• ITVI.USA
    15,839.740
    -5.440
    0%
  • OTLT.USA
    2.799
    -0.007
    -0.2%
  • OTRI.USA
    22.070
    0.480
    2.2%
  • OTVI.USA
    15,836.590
    -10.170
    -0.1%
  • TSTOPVRPM.ATLPHL
    2.950
    -0.570
    -16.2%
  • TSTOPVRPM.CHIATL
    3.610
    0.650
    22%
  • TSTOPVRPM.DALLAX
    1.370
    -0.240
    -14.9%
  • TSTOPVRPM.LAXDAL
    3.550
    0.210
    6.3%
  • TSTOPVRPM.PHLCHI
    2.320
    0.220
    10.5%
  • TSTOPVRPM.LAXSEA
    4.110
    0.250
    6.5%
  • WAIT.USA
    126.000
    0.000
    0%
  • ITVI.USA
    15,839.740
    -5.440
    0%
  • OTLT.USA
    2.799
    -0.007
    -0.2%
  • OTRI.USA
    22.070
    0.480
    2.2%
  • OTVI.USA
    15,836.590
    -10.170
    -0.1%
  • TSTOPVRPM.ATLPHL
    2.950
    -0.570
    -16.2%
  • TSTOPVRPM.CHIATL
    3.610
    0.650
    22%
  • TSTOPVRPM.DALLAX
    1.370
    -0.240
    -14.9%
  • TSTOPVRPM.LAXDAL
    3.550
    0.210
    6.3%
  • TSTOPVRPM.PHLCHI
    2.320
    0.220
    10.5%
  • TSTOPVRPM.LAXSEA
    4.110
    0.250
    6.5%
  • WAIT.USA
    126.000
    0.000
    0%
American ShipperShippingTrade and Compliance

German shippers take on rising cargo thefts

German business associations say they are fed up with an increase of cargo thefts throughout Germany and have launched a joint initiative to fight back.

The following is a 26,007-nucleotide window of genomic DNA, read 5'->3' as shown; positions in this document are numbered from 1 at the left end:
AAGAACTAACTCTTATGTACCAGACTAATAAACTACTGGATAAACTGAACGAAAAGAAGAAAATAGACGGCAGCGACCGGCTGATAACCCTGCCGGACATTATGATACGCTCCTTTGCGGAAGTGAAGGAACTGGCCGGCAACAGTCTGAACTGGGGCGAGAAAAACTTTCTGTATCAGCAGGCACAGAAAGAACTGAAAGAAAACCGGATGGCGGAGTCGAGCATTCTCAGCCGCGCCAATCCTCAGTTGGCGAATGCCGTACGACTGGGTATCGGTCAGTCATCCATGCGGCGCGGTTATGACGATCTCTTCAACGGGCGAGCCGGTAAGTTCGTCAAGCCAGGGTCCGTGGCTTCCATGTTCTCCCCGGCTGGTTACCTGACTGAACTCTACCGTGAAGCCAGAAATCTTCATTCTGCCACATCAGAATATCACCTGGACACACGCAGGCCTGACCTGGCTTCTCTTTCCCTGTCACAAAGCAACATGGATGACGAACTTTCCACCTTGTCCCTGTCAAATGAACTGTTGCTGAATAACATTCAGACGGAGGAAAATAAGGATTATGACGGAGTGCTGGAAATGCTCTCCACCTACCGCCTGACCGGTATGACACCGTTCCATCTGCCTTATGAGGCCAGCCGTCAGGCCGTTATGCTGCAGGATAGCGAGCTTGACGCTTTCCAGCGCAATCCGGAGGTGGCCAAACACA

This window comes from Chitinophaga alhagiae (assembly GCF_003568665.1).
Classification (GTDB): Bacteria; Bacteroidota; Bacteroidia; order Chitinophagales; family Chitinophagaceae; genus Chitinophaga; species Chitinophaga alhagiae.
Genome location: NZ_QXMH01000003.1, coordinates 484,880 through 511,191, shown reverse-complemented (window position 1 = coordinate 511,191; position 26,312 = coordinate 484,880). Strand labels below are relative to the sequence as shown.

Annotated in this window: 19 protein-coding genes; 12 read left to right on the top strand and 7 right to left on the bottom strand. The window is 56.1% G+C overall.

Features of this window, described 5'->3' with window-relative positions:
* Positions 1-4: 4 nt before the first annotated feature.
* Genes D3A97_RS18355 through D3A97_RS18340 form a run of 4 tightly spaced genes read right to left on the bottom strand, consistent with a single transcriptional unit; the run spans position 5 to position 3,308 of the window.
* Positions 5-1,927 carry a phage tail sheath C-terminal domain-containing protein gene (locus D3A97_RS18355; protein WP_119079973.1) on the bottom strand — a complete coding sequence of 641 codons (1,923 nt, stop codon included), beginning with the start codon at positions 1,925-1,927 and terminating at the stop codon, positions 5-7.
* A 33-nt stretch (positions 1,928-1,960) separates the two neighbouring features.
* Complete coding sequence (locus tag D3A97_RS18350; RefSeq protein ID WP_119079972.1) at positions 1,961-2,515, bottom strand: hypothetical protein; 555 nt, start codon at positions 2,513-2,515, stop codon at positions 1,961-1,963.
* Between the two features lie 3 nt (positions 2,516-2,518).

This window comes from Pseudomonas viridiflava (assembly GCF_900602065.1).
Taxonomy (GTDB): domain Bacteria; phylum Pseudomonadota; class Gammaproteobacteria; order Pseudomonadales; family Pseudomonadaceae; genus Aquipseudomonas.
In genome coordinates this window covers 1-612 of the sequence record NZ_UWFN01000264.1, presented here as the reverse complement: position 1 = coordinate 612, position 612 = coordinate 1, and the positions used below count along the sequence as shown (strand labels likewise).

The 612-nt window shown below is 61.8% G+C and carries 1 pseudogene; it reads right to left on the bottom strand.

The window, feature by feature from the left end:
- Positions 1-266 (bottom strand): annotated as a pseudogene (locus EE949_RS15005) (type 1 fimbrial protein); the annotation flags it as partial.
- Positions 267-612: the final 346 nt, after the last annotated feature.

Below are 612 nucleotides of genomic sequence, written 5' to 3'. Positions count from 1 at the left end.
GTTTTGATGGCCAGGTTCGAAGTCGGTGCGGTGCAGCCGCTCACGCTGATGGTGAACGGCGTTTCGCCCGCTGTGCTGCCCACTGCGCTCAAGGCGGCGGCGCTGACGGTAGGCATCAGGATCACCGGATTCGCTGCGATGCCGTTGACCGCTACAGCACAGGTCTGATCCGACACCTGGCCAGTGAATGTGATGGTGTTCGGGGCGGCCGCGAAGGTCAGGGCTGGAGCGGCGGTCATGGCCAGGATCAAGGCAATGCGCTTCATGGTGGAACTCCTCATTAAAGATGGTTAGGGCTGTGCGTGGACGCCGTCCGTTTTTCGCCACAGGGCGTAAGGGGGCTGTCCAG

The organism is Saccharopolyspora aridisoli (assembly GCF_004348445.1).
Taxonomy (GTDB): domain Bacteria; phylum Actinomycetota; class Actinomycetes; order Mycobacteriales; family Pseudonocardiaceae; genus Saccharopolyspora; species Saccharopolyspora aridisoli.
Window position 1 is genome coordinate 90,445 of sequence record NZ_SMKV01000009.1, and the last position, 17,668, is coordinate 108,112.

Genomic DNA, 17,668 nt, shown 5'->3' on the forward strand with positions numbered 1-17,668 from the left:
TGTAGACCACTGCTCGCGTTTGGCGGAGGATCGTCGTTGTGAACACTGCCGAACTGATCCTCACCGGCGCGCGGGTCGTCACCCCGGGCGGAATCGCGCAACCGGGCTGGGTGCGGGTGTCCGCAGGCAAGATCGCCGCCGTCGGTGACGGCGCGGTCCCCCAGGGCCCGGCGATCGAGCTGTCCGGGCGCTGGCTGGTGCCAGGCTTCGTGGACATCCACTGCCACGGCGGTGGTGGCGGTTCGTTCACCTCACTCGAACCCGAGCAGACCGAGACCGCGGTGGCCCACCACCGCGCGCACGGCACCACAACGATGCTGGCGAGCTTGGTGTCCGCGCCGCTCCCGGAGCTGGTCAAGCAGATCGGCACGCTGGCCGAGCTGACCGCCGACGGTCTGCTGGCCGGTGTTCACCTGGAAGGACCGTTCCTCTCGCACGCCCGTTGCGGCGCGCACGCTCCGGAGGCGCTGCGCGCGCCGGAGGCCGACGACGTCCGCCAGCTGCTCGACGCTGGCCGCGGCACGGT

German business associations say they are fed up with an increase of cargo thefts throughout Germany and have launched a joint initiative to fight back.
   The 13 associations, led by the Transported Asset Protection Association (TAPA), estimate that as much as $1.6 billion in goods are now stolen during transit across Germany each year.
   According to the associations’ analysis, physical cargo carried onboard about 26,000 trucks is stolen in Germany every year, averaging a new attack on a truck every 20 minutes. In addition to the value of the goods, the group says further damages of $1.1 billion are caused by penalties for delivery delays, the cost to replace the stolen goods and repairs to vehicles damaged by the thieves. 
   The associations say the true figure on cargo thefts is blurred by the fact that many incidents of thefts in Germany involve trucks registered and insured in other European countries. They also cited the problem with German law enforcement agencies not keeping their own cargo crime statistics.
    The newly formed Theft Prevention in Freight Transport and Logistics Working Group is calling for greater support and action by German law enforcement agencies, in addition to increased investments in locating technology, anti-theft systems, immobilizers and secured parking spaces. “This situation has to be addressed as quickly as possible,” the working group said.
   In addition to TAPA, among the working group’s 12 other members are the  Federal Association of Road Haulage Logistics and Waste Management, German Forwarding and Logistics Association, and German Chemical Industry Association. 
   TAPA is encouraging companies within these German trade associations to increase their adoption of its three industry standards for supply chain security: Facility Security Requirements (FSR), Trucking Security Requirements (TSR) and the new Parking Security Requirements (PSR).

Chris Gillis

Located in the Washington, D.C. area, Chris Gillis primarily reports on regulatory and legislative topics that impact cross-border trade. He joined American Shipper in 1994, shortly after graduating from Mount St. Mary’s College in Emmitsburg, Md., with a degree in international business and economics.

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